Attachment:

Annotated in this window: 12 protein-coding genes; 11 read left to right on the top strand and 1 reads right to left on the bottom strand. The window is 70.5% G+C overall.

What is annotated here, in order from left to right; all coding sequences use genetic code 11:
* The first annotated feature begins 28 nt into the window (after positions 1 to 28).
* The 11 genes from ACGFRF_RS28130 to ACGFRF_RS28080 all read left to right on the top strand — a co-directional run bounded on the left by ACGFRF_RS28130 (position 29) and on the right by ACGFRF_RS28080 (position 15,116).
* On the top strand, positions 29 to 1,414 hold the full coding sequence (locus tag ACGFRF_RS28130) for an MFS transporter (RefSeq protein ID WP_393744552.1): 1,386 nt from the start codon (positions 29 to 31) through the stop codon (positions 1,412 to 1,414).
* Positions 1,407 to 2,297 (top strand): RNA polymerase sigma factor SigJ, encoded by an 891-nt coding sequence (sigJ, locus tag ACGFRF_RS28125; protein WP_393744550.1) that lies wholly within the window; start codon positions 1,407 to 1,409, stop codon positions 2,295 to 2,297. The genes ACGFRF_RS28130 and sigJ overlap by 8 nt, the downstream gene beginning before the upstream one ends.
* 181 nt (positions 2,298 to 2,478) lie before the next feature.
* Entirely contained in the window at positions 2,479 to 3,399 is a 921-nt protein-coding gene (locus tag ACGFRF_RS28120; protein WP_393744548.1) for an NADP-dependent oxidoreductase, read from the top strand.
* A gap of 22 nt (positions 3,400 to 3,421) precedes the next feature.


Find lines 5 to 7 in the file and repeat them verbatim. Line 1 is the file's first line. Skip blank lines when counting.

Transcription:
* On the top strand, positions 29 to 1,414 hold the full coding sequence (locus tag ACGFRF_RS28130) for an MFS transporter (RefSeq protein ID WP_393744552.1): 1,386 nt from the start codon (positions 29 to 31) through the stop codon (positions 1,412 to 1,414).
* Positions 1,407 to 2,297 (top strand): RNA polymerase sigma factor SigJ, encoded by an 891-nt coding sequence (sigJ, locus tag ACGFRF_RS28125; protein WP_393744550.1) that lies wholly within the window; start codon positions 1,407 to 1,409, stop codon positions 2,295 to 2,297. The genes ACGFRF_RS28130 and sigJ overlap by 8 nt, the downstream gene beginning before the upstream one ends.
* 181 nt (positions 2,298 to 2,478) lie before the next feature.